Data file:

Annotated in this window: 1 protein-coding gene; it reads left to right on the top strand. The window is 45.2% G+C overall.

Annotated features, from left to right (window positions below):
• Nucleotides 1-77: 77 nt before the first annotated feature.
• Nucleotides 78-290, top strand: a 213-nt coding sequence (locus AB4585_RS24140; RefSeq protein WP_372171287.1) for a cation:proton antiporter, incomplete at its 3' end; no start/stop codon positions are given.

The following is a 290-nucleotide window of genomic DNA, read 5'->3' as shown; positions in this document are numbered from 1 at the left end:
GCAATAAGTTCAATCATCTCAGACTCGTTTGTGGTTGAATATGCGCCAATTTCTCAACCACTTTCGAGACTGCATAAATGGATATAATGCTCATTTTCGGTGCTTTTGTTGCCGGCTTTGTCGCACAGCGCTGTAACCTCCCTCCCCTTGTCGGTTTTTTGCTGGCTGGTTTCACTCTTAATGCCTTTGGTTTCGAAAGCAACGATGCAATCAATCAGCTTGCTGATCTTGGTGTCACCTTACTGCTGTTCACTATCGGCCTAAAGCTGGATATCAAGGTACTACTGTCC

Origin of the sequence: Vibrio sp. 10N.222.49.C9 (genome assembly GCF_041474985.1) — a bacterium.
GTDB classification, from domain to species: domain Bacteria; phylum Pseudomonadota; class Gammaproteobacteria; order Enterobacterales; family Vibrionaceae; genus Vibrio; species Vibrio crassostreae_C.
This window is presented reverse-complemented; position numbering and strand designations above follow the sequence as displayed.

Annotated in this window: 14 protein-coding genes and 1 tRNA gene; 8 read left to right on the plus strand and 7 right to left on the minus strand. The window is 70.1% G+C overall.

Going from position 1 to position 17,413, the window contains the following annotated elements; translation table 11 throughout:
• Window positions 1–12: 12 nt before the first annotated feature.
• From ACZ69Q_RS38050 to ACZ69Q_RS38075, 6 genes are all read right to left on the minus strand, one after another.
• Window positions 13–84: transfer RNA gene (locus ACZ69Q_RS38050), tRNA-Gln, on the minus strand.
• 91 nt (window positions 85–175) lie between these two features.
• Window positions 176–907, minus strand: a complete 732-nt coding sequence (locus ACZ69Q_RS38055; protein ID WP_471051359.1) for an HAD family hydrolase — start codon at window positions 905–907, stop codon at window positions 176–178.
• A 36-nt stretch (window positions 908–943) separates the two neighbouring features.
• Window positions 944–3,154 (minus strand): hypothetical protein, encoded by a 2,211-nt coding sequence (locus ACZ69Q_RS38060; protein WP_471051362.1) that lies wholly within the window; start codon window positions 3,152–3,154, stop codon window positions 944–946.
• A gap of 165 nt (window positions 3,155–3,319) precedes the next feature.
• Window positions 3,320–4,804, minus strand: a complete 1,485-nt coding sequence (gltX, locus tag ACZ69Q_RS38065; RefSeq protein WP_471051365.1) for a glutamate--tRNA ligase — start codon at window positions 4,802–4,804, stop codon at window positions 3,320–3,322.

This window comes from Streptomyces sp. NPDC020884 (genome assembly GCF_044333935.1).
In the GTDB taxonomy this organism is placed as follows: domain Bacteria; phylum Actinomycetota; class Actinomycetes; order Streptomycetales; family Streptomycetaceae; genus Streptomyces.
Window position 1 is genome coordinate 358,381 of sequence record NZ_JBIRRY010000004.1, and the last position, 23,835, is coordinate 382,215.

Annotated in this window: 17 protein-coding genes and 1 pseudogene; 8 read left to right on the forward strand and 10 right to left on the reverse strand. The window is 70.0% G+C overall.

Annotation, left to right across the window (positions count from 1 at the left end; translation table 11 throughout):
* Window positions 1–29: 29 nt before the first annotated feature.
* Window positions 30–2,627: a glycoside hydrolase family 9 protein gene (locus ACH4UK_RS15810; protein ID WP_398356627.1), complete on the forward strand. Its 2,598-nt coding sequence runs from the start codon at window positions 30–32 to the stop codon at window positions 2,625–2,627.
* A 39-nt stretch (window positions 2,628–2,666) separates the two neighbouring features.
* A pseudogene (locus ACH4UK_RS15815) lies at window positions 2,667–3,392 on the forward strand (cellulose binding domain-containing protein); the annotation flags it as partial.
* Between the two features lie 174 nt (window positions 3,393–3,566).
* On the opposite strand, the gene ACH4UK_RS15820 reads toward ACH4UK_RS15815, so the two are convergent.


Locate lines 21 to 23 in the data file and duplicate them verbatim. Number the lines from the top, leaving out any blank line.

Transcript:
This window comes from Streptomyces sp. NPDC020884 (genome assembly GCF_044333935.1).
In the GTDB taxonomy this organism is placed as follows: domain Bacteria; phylum Actinomycetota; class Actinomycetes; order Streptomycetales; family Streptomycetaceae; genus Streptomyces.
Window position 1 is genome coordinate 358,381 of sequence record NZ_JBIRRY010000004.1, and the last position, 23,835, is coordinate 382,215.